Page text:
This is what Jesus teaches us with his experience in the desert: half a mind is not enough. Jesus invites us to live fully engaged, to think through the implications of our actions as well as our intentions. He encourages us to meet the challenges of this world wrapped in the Word, confident in our relationship with God, certain in the presence of the Spirit with us always.
Jesus never did anything with half a mind, and he invites us to live the same way. The problem is, we have trouble with that. We seem to live in half minds all the time. We are less certain, less focused, less directed than he was. So, how do we compensate? By doing the math. Half a mind plus half a mind equals a whole mind. Right? We need help: that seems to be the obvious solution to our half a mind to wander off the path. Find someone who can help keep us on track. Find someone who will help us think about the choices we make. Find someone who will fill us out. Better yet, find a group of someones – a community of faith that will help make sure we think with a full mind.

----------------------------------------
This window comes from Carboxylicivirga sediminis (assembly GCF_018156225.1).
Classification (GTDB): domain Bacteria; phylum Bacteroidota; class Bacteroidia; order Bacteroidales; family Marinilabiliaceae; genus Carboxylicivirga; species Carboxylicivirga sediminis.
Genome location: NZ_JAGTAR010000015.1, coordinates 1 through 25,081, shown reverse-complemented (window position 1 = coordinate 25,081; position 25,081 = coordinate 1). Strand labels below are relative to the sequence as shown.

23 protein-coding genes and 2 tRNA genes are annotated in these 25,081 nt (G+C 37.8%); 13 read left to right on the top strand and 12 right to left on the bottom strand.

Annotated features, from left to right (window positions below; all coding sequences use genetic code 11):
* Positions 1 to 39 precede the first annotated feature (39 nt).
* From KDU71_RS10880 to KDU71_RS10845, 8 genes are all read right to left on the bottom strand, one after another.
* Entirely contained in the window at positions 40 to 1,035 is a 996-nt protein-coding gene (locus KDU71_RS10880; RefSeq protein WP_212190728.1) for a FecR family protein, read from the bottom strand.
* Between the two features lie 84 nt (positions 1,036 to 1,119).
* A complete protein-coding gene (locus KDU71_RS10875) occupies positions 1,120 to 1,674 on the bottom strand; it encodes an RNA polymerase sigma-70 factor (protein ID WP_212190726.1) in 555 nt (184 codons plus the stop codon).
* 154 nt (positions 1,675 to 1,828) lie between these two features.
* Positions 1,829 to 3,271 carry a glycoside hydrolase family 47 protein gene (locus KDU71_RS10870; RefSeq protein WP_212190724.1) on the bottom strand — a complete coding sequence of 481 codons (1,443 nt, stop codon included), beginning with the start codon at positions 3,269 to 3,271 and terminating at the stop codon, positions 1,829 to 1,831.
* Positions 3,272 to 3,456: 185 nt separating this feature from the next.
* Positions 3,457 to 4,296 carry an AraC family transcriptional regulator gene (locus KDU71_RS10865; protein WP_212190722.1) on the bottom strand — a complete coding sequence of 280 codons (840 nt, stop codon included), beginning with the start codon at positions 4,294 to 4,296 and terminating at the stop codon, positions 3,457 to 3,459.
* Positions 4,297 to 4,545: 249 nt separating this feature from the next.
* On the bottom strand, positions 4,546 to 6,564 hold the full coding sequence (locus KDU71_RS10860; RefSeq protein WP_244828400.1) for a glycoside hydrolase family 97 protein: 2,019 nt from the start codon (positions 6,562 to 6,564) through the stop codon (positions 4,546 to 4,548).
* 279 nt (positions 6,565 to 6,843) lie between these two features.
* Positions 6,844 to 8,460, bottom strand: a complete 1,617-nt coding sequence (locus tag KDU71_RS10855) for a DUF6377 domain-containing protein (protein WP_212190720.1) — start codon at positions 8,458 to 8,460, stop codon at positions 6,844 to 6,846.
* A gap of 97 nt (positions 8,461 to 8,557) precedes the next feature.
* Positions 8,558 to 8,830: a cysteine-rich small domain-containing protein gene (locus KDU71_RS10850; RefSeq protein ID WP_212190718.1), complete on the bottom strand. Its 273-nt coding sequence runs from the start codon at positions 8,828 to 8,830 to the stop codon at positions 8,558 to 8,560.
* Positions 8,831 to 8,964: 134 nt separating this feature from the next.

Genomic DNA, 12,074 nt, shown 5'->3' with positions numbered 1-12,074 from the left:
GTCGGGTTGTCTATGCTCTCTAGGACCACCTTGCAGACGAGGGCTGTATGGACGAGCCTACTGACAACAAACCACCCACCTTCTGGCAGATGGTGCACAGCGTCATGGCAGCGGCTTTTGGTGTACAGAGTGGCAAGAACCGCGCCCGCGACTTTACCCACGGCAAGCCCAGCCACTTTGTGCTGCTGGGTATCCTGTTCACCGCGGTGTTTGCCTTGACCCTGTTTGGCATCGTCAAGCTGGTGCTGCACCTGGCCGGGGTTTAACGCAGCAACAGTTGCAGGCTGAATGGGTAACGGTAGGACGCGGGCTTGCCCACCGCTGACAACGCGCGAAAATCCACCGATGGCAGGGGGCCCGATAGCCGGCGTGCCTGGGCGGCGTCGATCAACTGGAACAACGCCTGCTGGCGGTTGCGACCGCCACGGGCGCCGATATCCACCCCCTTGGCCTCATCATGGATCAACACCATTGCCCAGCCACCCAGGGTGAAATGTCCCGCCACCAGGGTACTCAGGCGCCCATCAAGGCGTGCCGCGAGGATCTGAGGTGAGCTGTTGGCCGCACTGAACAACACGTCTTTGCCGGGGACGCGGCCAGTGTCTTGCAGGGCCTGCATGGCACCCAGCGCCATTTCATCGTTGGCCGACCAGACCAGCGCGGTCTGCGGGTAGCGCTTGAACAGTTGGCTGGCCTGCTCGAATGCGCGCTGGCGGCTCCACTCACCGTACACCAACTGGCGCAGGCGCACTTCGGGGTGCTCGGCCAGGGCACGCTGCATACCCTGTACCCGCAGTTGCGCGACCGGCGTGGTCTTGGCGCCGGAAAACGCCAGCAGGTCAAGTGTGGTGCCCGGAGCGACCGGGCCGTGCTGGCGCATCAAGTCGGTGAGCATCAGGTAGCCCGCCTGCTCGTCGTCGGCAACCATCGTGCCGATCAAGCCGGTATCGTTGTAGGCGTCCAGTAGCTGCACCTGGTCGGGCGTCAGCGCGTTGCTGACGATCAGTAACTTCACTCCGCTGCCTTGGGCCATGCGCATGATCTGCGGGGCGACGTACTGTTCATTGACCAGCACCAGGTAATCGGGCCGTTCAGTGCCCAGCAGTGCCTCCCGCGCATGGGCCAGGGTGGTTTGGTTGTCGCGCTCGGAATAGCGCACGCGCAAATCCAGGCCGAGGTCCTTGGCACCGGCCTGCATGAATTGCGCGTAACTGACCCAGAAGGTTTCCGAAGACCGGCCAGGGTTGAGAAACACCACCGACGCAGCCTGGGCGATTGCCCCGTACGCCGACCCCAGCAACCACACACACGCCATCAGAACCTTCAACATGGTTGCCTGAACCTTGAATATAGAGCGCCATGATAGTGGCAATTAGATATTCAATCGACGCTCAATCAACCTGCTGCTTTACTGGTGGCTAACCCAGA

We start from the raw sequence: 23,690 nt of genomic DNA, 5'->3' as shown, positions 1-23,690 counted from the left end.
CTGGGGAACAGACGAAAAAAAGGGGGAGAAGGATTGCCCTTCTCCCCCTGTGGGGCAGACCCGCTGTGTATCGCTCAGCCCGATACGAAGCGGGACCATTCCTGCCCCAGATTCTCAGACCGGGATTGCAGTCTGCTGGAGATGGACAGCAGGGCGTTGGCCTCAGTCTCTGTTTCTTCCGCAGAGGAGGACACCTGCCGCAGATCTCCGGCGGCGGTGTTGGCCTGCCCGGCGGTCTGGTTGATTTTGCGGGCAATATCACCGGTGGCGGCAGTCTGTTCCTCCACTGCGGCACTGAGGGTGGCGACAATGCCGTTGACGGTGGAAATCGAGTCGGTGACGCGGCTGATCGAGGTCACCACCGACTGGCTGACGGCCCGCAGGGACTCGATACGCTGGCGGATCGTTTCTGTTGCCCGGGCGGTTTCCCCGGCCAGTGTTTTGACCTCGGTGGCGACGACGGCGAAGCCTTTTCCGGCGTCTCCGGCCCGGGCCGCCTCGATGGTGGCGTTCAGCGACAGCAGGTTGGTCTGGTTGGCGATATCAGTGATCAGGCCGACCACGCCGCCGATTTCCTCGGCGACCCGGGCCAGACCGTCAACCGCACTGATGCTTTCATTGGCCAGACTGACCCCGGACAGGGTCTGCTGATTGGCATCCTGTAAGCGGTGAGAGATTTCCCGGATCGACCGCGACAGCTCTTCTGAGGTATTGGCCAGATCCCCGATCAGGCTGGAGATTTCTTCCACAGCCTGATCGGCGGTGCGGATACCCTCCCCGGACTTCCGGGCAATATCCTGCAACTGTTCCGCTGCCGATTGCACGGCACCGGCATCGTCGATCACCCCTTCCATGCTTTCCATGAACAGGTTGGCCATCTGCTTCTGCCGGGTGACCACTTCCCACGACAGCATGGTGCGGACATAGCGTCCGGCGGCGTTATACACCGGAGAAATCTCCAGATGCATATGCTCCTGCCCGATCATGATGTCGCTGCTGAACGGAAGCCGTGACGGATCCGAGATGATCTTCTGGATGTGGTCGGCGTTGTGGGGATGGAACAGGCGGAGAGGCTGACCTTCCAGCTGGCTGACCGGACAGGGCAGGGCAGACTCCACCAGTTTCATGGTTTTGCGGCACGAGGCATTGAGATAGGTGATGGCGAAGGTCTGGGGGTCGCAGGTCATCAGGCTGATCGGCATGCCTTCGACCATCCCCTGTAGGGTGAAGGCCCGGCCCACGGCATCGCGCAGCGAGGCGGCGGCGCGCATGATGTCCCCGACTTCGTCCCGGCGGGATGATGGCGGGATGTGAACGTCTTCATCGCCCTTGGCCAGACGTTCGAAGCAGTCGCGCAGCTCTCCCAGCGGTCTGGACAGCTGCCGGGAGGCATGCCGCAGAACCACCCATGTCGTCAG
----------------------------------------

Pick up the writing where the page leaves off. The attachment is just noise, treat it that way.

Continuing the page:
This may appear to be a non-sequitur: What are you singing this Lent? Lent always seems to be a time to turn to the spirituals, to music in a minor key. We need to sing those songs that speak of hope in the midst of suffering. One constant about this music is that it was powerfully corporate. Even when there was one singer, the purpose behind the music was to lift the hearts of the whole body. So, what are you singing this Lent, and can you find a way to engage in a communal experience? You’ll find more than half a mind worth.
The text ends with an ominous note that the Adversary went away until an opportune time. We could spend some time speculating on when that opportune time might have been for Jesus. But it might be better for us to realize that opportune times come all too often in our lives. Too often, we are living a half-a-mind kind of existence, even when we know better. And then we discover opportune times for temptation, for losing our way, for surrendering our will come when we least expect it.